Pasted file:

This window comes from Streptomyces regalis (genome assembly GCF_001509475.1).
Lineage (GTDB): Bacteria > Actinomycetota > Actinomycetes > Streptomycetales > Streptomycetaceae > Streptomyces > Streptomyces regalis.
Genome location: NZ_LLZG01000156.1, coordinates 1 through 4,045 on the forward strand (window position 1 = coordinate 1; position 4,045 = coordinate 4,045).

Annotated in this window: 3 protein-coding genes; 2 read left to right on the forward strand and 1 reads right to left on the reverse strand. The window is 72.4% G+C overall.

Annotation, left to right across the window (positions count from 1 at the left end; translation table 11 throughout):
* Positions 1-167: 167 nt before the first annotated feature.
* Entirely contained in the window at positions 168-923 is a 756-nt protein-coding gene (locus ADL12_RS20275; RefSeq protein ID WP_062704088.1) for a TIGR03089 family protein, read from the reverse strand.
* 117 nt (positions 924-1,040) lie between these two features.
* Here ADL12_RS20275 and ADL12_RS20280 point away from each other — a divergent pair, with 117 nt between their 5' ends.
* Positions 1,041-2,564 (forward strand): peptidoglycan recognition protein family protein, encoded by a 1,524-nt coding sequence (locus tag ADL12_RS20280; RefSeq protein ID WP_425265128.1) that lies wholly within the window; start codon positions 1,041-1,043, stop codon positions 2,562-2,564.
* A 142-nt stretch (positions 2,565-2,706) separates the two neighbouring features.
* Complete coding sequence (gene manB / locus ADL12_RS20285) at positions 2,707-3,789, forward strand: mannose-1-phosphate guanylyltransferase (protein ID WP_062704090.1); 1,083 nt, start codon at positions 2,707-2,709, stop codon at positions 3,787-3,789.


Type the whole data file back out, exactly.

This window comes from Streptomyces regalis (genome assembly GCF_001509475.1).
Lineage (GTDB): Bacteria > Actinomycetota > Actinomycetes > Streptomycetales > Streptomycetaceae > Streptomyces > Streptomyces regalis.
Genome location: NZ_LLZG01000156.1, coordinates 1 through 4,045 on the forward strand (window position 1 = coordinate 1; position 4,045 = coordinate 4,045).

Annotated in this window: 3 protein-coding genes; 2 read left to right on the forward strand and 1 reads right to left on the reverse strand. The window is 72.4% G+C overall.

Annotation, left to right across the window (positions count from 1 at the left end; translation table 11 throughout):
* Positions 1-167: 167 nt before the first annotated feature.
* Entirely contained in the window at positions 168-923 is a 756-nt protein-coding gene (locus ADL12_RS20275; RefSeq protein ID WP_062704088.1) for a TIGR03089 family protein, read from the reverse strand.
* 117 nt (positions 924-1,040) lie between these two features.
* Here ADL12_RS20275 and ADL12_RS20280 point away from each other — a divergent pair, with 117 nt between their 5' ends.
* Positions 1,041-2,564 (forward strand): peptidoglycan recognition protein family protein, encoded by a 1,524-nt coding sequence (locus tag ADL12_RS20280; RefSeq protein ID WP_425265128.1) that lies wholly within the window; start codon positions 1,041-1,043, stop codon positions 2,562-2,564.
* A 142-nt stretch (positions 2,565-2,706) separates the two neighbouring features.
* Complete coding sequence (gene manB / locus ADL12_RS20285) at positions 2,707-3,789, forward strand: mannose-1-phosphate guanylyltransferase (protein ID WP_062704090.1); 1,083 nt, start codon at positions 2,707-2,709, stop codon at positions 3,787-3,789.